The Trump administration lives in an illusion of its own making. The latest rendition came at the Munich Security Conference last week when U.S. Vice President Mike Pence spoke about President Donald Trump and mentioned that he was working to “strengthen [America’s] leadership of the free world.”

Pence was expecting applause, but the audience sat silently after hearing his vacuous hyperbole. The Europeans remember how Trump supported Brexit. Britain’s departure from the European Union might well have contributed to breaking up a structure that the United States had long regarded as a cornerstone of European security, therefore that of the “free world.” They also recall that the leader of the free world appears to have never met an autocrat he doesn’t like—from Vladimir Putin to Kim Jong-un to Xi Jinping to the Middle East’s very own Abdel-Fattah al-Sisi and Mohammed bin Salman.

The Trump administration will soldier on in the face of European contempt, all the while persuading itself that it is right while all the others are wrong. That would be foolish. Political power is not about smugness, it’s about getting things done in line with one’s objectives. And when it comes to diplomacy, today the United States is having trouble presenting a façade of coherence. Even those whom Trump has pleased the most, such as Israel and Saudi Arabia, are hedging their bets, maintaining open lines of communication with Russia.

The nuclear deal with Iran has become a test case illustrating this predicament. Certainly, there was much about the agreement that was questionable, not least what the Obama administration’s true motives were in giving Iran the means to revive its economy and fund its regional agenda. But the agreement also placed Iran’s nuclear facilities under international inspection, putting the country’s nuclear program on ice for now; and it reflected a consensus that the nuclear program could pose a threat to international peace and security. This was underlined by the United Nations Security Council’s endorsement of the nuclear deal in Resolution 2231.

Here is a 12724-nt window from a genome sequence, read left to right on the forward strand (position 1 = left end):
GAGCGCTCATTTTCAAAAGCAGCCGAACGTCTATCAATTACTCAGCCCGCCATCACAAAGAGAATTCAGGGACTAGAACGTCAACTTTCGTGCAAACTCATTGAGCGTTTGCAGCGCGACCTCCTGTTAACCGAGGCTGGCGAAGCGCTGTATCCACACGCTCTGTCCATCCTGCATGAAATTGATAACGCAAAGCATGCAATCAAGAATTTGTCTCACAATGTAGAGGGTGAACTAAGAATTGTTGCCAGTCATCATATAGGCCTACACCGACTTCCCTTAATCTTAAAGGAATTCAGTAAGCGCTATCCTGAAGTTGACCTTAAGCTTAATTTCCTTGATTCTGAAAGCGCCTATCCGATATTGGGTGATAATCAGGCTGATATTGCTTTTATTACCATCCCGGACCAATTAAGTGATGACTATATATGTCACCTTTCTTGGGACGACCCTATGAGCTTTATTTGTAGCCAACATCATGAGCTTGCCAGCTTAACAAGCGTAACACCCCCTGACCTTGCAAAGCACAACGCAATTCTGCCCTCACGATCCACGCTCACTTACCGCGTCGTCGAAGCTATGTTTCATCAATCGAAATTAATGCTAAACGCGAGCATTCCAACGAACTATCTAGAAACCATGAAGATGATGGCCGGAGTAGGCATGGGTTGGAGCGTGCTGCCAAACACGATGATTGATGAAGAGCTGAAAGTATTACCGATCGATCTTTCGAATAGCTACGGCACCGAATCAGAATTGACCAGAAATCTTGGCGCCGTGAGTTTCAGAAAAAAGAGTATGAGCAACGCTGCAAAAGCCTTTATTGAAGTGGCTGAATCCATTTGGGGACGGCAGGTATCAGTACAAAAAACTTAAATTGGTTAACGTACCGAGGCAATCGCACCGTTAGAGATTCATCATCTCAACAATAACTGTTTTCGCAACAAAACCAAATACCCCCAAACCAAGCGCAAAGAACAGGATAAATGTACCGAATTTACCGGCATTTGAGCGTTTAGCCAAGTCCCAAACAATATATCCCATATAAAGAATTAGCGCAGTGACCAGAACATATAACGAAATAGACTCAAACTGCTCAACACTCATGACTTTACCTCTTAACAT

Obama’s critics welcomed Trump’s withdrawal from the accord. Yet that’s hard to understand, because in making the perfect the enemy of the good, they opened the door on one of two very imperfect alternatives: either a possible resort to war if Iran resumed uranium enrichment; or a potential display of American powerlessness if the deal was kept alive by all the other countries that signed it.

Pence’s performance in Munich, and before that in Warsaw, where the administration tried but failed to rally international support against Iran, showed that the White House was concerned by the second option. It’s easy to understand why. The Europeans have introduced a special mechanism allowing them to circumvent U.S. sanctions when trading with Iran. While the Iranians may be complaining that the mechanism is insufficient, because it excludes oil and gas, they are likely to stick to the nuclear deal and can delight in the fact that Washington appears to have lost control over its allies.